There’s nothing more heart-breaking for a coach than witnessing a young athlete suffer an injury. Therefore, a proactive approach to mitigating injury risk is a top priority for parents and coaching staff. There are a variety of things that coaches can do to reduce injury risk among youth athletes. For example, programming thorough warm-ups, ensuring training loads are not excessive and implementation of effective strength and conditioning protocols can all contribute to injury prevention. A good understanding of physiology as it pertains to the adolescent athlete should be essential for all coaches working with youth athletes. On the other end of the spectrum, there are certain things that parents can do that may help. Ensuring that their young athlete(s) participate in a variety of sports throughout their youth can go a long way in preventing overuse injuries. What else can parents do?
A new study published ahead of print in the Scandinavian Journal of Science and Medicine in Sport surveyed a sample of adolescent athletes on various health variables to determine if they were associated with injury occurrence. A total of 340 elite young athletes were sent an email questionnaire where they answered questions pertaining to perceived stress, nutrition intake, self-esteem and sleep quality in addition to sport played, injuries sustained and so forth. The email questionnaire was sent once during the fall and once during the spring semesters.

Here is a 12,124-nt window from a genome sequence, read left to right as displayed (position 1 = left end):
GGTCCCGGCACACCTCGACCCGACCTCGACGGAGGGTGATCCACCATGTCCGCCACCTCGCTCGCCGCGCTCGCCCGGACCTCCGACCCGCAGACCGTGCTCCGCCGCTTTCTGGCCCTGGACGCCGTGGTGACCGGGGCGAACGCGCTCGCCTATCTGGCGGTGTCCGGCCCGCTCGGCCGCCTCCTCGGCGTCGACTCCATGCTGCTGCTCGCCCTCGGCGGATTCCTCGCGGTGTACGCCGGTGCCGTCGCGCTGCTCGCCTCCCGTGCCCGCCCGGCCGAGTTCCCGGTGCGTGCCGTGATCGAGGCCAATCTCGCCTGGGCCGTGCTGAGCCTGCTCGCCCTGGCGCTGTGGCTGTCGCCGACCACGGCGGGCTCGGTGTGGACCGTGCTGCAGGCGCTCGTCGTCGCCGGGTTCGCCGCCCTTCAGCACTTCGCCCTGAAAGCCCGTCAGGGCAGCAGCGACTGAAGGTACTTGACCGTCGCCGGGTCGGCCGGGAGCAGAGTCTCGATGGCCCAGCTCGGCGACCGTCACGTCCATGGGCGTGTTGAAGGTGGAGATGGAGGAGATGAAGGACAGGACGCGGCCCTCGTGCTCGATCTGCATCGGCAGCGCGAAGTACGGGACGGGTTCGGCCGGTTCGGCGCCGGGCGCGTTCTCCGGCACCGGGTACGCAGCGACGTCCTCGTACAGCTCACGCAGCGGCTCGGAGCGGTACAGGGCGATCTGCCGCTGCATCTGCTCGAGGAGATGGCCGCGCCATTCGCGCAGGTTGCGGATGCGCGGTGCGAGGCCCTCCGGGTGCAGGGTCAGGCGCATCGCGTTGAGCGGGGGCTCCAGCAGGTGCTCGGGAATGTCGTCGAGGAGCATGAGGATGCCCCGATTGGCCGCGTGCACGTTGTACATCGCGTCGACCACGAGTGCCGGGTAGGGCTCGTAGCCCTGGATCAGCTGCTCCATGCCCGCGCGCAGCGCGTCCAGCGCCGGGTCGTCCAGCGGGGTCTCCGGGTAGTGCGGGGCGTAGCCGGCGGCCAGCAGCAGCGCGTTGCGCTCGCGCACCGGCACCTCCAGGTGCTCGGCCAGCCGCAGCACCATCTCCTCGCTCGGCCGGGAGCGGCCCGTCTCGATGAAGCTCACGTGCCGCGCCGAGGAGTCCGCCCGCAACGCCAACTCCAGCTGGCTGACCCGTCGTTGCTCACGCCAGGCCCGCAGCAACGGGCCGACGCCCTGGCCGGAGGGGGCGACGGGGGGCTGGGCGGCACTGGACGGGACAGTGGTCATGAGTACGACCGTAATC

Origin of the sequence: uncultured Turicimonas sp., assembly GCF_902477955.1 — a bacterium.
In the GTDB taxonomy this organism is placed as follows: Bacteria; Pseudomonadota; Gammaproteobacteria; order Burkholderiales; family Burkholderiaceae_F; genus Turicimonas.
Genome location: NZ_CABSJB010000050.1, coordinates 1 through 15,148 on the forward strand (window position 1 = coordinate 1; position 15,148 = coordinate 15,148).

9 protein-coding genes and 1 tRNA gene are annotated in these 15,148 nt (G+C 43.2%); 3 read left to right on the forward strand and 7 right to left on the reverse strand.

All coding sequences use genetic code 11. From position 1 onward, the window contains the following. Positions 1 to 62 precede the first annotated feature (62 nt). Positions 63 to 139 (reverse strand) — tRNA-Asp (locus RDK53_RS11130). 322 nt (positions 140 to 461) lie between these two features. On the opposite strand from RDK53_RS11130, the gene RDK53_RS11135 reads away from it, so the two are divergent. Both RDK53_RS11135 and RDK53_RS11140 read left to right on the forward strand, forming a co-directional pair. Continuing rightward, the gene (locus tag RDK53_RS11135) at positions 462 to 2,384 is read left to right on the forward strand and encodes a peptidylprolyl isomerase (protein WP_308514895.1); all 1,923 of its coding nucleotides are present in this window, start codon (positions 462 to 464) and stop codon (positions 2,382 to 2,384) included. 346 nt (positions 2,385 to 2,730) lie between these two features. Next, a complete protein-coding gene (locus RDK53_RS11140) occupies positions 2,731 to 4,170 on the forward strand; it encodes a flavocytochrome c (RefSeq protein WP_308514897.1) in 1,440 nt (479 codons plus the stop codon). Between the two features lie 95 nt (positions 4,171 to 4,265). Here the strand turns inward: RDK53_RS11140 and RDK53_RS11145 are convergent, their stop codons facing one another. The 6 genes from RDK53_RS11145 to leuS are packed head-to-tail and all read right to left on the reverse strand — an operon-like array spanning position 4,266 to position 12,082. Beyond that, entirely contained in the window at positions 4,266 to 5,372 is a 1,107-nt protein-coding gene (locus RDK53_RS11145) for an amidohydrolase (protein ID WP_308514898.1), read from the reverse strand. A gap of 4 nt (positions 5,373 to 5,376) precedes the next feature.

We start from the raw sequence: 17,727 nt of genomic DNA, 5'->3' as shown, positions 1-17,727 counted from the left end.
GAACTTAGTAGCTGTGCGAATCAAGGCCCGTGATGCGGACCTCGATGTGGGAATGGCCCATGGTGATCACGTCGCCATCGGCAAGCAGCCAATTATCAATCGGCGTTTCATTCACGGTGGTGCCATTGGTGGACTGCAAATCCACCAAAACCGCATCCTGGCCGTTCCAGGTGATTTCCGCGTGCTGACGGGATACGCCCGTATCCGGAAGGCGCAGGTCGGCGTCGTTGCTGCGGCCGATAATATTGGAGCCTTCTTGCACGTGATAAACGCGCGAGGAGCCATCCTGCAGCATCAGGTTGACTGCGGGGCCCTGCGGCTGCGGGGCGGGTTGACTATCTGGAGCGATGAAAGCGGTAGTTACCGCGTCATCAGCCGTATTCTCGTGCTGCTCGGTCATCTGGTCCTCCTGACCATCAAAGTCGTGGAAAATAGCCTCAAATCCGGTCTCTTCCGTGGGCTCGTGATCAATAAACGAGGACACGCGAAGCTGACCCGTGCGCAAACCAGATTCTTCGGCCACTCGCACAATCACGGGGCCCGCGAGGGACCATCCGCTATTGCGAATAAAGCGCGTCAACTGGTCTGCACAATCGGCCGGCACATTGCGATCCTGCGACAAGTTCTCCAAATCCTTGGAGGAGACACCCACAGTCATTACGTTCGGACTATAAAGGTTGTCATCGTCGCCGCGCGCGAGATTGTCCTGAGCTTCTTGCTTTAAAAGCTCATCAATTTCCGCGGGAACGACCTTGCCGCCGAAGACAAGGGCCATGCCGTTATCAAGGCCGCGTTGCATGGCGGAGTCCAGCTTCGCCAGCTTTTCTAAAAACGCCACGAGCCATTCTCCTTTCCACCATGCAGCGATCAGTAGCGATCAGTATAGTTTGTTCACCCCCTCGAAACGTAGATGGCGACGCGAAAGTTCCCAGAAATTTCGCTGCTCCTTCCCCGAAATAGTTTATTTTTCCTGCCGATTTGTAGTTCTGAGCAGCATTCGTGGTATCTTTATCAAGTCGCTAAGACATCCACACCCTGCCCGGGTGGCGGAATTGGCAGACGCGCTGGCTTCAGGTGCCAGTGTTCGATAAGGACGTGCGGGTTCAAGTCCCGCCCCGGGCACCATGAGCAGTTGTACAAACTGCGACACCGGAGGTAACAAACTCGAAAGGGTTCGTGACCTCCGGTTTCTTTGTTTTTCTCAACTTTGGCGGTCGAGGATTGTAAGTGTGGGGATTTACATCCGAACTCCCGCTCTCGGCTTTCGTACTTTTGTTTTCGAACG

The results showed that many athletes were failing to meet basic nutritional recommendations. For example, 20% of young athletes did not consume enough fruits on a daily basis. Likewise, almost 40% failed to consume the recommended amount of vegetables on a daily basis. Fish intake was also insufficient as 43% reported intakes below the recommended amount. Nearly 20% of the adolescent athletes were not obtaining the recommended duration of sleep on a nightly basis. It turns out that the athletes sleeping at least 8 hours per night had a reduced odds of injury of 61%. In addition, the athletes consuming the recommended nutritional intake had a reduced odds of injury of 64%. Therefore, it appears that parents can also help prevent injuries by ensuring their young athletes are sleeping sufficiently and meeting nutritional guidelines.
Rosen, P., Frohm, A., Kottorp, A., Fridén, C., & Heijne, A. (2016). Too little sleep and an unhealthy diet could increase the risk of sustaining a new injury in adolescent elite athletes. Scandinavian Journal of Medicine & Science in Sports.